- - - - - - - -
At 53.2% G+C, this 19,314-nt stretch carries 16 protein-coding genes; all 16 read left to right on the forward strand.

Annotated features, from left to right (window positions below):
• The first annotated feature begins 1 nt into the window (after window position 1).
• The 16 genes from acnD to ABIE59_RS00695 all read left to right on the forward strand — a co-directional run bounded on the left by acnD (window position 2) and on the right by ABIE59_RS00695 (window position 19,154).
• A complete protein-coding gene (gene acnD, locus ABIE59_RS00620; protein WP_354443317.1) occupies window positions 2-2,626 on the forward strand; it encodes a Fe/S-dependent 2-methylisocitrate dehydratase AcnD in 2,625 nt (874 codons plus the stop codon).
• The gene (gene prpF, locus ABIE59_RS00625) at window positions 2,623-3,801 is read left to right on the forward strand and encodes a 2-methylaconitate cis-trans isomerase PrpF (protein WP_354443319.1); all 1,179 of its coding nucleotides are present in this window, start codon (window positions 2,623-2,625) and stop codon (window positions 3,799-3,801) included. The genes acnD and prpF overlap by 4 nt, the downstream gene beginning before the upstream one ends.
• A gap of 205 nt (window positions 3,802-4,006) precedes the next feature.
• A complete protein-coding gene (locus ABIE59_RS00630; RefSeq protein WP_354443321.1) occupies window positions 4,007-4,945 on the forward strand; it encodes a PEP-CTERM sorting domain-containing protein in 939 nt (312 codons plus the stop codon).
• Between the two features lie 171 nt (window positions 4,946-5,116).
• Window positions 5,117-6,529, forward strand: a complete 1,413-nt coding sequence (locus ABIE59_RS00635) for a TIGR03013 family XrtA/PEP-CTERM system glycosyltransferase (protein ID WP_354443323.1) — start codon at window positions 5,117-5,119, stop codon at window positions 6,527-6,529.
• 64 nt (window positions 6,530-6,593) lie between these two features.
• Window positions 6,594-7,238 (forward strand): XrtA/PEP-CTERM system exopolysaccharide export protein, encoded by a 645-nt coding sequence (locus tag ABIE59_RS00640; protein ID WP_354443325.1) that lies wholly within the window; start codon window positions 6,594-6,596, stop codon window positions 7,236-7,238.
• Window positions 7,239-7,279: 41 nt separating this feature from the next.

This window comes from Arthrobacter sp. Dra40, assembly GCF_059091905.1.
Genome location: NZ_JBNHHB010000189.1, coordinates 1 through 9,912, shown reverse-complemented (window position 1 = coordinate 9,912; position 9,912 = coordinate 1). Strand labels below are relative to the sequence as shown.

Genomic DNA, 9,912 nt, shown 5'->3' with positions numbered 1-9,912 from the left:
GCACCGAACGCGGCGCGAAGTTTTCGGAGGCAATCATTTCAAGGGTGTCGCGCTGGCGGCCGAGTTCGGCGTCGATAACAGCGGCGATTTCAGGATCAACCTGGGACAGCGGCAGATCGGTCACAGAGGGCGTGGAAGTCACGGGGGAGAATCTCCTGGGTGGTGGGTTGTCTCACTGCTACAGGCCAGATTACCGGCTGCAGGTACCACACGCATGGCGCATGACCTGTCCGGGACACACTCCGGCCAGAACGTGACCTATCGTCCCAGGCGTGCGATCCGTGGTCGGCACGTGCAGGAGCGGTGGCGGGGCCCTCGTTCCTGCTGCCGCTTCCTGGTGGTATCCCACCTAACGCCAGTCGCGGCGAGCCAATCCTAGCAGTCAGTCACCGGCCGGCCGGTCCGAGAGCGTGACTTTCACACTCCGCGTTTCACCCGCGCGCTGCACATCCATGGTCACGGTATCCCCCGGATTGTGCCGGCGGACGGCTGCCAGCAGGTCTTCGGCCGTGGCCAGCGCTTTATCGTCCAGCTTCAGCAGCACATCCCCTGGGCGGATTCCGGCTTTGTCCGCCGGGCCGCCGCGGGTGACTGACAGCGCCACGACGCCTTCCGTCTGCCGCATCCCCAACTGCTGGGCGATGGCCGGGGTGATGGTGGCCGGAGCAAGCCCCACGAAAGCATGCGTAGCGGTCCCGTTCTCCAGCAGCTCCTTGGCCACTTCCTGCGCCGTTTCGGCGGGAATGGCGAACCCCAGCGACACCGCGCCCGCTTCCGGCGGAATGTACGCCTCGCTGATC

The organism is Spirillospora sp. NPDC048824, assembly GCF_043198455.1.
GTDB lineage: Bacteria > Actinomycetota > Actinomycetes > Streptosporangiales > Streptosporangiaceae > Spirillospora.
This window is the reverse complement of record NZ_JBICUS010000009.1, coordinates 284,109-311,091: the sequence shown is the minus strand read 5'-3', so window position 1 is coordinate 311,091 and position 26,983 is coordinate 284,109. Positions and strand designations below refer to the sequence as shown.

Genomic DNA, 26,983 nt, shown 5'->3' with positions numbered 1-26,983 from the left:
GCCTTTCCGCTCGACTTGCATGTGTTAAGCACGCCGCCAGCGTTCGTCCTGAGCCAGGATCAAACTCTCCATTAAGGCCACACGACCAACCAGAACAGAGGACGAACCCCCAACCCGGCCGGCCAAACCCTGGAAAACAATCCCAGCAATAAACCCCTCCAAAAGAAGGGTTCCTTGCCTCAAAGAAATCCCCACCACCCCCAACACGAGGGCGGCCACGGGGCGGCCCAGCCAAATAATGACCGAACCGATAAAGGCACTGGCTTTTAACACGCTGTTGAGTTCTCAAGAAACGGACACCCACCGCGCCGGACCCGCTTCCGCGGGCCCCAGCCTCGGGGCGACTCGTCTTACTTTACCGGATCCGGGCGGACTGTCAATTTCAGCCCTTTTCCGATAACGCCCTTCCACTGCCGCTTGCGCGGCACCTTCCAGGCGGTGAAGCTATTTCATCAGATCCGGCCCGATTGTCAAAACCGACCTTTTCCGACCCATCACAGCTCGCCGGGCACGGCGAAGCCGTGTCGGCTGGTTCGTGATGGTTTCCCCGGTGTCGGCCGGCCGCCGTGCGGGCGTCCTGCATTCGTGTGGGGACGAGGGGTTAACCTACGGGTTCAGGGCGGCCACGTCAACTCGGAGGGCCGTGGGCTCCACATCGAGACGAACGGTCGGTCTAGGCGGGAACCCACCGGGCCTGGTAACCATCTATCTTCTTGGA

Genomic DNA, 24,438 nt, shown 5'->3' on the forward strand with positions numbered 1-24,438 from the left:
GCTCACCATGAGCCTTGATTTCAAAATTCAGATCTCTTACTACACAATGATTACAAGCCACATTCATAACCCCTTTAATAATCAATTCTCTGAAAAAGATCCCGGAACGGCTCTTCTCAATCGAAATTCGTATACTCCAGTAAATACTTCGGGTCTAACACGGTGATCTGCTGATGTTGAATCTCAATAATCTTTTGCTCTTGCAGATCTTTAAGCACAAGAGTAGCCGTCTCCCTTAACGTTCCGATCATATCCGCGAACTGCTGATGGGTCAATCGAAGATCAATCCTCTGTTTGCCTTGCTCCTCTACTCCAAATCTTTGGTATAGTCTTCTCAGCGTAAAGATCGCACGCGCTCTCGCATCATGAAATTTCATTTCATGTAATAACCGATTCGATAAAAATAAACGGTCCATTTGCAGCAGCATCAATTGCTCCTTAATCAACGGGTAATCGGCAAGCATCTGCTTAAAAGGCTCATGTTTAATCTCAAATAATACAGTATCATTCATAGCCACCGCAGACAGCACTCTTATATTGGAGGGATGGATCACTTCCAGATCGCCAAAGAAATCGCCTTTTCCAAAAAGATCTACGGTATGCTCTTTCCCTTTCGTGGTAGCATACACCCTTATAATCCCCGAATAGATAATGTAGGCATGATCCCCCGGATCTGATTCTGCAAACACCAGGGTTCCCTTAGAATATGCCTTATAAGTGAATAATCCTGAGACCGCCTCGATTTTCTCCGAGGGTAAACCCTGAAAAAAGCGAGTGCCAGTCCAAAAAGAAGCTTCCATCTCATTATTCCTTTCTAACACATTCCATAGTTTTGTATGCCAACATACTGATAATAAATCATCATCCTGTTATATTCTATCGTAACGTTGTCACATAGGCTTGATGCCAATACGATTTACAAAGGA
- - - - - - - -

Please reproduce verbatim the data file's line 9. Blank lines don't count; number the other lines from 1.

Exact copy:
• Between the two features lie 171 nt (window positions 4,946-5,116).